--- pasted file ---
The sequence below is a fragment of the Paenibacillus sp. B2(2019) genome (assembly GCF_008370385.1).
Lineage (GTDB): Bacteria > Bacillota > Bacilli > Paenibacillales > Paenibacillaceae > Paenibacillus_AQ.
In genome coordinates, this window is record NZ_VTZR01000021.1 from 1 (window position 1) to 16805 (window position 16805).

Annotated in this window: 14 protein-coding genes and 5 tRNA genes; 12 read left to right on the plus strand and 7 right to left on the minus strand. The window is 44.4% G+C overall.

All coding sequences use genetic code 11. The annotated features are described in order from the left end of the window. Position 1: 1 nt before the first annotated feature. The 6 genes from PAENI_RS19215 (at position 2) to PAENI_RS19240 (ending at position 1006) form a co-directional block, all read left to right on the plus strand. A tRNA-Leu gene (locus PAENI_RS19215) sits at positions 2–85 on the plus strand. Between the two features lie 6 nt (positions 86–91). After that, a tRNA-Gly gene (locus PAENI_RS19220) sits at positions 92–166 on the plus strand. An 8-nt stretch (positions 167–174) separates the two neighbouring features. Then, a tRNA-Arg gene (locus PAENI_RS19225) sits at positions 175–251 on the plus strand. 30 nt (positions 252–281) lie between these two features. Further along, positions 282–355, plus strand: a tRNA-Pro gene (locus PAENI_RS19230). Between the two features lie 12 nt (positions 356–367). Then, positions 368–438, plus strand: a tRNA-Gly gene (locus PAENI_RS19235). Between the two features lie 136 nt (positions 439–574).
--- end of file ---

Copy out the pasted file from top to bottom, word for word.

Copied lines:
The sequence below is a fragment of the Paenibacillus sp. B2(2019) genome (assembly GCF_008370385.1).
Lineage (GTDB): Bacteria > Bacillota > Bacilli > Paenibacillales > Paenibacillaceae > Paenibacillus_AQ.
In genome coordinates, this window is record NZ_VTZR01000021.1 from 1 (window position 1) to 16805 (window position 16805).

Annotated in this window: 14 protein-coding genes and 5 tRNA genes; 12 read left to right on the plus strand and 7 right to left on the minus strand. The window is 44.4% G+C overall.

All coding sequences use genetic code 11. The annotated features are described in order from the left end of the window. Position 1: 1 nt before the first annotated feature. The 6 genes from PAENI_RS19215 (at position 2) to PAENI_RS19240 (ending at position 1006) form a co-directional block, all read left to right on the plus strand. A tRNA-Leu gene (locus PAENI_RS19215) sits at positions 2–85 on the plus strand. Between the two features lie 6 nt (positions 86–91). After that, a tRNA-Gly gene (locus PAENI_RS19220) sits at positions 92–166 on the plus strand. An 8-nt stretch (positions 167–174) separates the two neighbouring features. Then, a tRNA-Arg gene (locus PAENI_RS19225) sits at positions 175–251 on the plus strand. 30 nt (positions 252–281) lie between these two features. Further along, positions 282–355, plus strand: a tRNA-Pro gene (locus PAENI_RS19230). Between the two features lie 12 nt (positions 356–367). Then, positions 368–438, plus strand: a tRNA-Gly gene (locus PAENI_RS19235). Between the two features lie 136 nt (positions 439–574).